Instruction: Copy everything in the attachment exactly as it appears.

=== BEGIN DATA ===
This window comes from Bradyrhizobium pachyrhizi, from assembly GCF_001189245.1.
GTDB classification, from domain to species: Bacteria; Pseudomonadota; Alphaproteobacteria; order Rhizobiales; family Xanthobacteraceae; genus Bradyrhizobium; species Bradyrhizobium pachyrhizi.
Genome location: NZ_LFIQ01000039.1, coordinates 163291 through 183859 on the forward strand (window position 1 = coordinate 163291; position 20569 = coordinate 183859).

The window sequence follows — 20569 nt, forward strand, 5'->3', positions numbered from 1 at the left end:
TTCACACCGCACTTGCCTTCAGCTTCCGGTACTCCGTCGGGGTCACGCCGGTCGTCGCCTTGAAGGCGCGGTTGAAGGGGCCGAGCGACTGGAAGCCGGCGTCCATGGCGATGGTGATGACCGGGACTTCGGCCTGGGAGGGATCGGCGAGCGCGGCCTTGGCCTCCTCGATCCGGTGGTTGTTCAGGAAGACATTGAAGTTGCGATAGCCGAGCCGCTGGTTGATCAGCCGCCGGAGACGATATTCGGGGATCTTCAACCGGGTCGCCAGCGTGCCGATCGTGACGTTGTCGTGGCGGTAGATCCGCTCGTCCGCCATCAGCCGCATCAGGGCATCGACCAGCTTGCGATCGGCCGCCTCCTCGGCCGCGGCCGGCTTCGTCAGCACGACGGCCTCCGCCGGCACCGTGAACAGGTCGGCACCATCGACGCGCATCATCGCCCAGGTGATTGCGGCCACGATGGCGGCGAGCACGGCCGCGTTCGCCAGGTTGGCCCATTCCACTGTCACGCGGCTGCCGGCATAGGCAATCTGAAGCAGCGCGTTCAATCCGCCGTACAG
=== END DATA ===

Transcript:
This window comes from Bradyrhizobium pachyrhizi, from assembly GCF_001189245.1.
GTDB classification, from domain to species: Bacteria; Pseudomonadota; Alphaproteobacteria; order Rhizobiales; family Xanthobacteraceae; genus Bradyrhizobium; species Bradyrhizobium pachyrhizi.
Genome location: NZ_LFIQ01000039.1, coordinates 163291 through 183859 on the forward strand (window position 1 = coordinate 163291; position 20569 = coordinate 183859).

The window sequence follows — 20569 nt, forward strand, 5'->3', positions numbered from 1 at the left end:
TTCACACCGCACTTGCCTTCAGCTTCCGGTACTCCGTCGGGGTCACGCCGGTCGTCGCCTTGAAGGCGCGGTTGAAGGGGCCGAGCGACTGGAAGCCGGCGTCCATGGCGATGGTGATGACCGGGACTTCGGCCTGGGAGGGATCGGCGAGCGCGGCCTTGGCCTCCTCGATCCGGTGGTTGTTCAGGAAGACATTGAAGTTGCGATAGCCGAGCCGCTGGTTGATCAGCCGCCGGAGACGATATTCGGGGATCTTCAACCGGGTCGCCAGCGTGCCGATCGTGACGTTGTCGTGGCGGTAGATCCGCTCGTCCGCCATCAGCCGCATCAGGGCATCGACCAGCTTGCGATCGGCCGCCTCCTCGGCCGCGGCCGGCTTCGTCAGCACGACGGCCTCCGCCGGCACCGTGAACAGGTCGGCACCATCGACGCGCATCATCGCCCAGGTGATTGCGGCCACGATGGCGGCGAGCACGGCCGCGTTCGCCAGGTTGGCCCATTCCACTGTCACGCGGCTGCCGGCATAGGCAATCTGAAGCAGCGCGTTCAATCCGCCGTACAG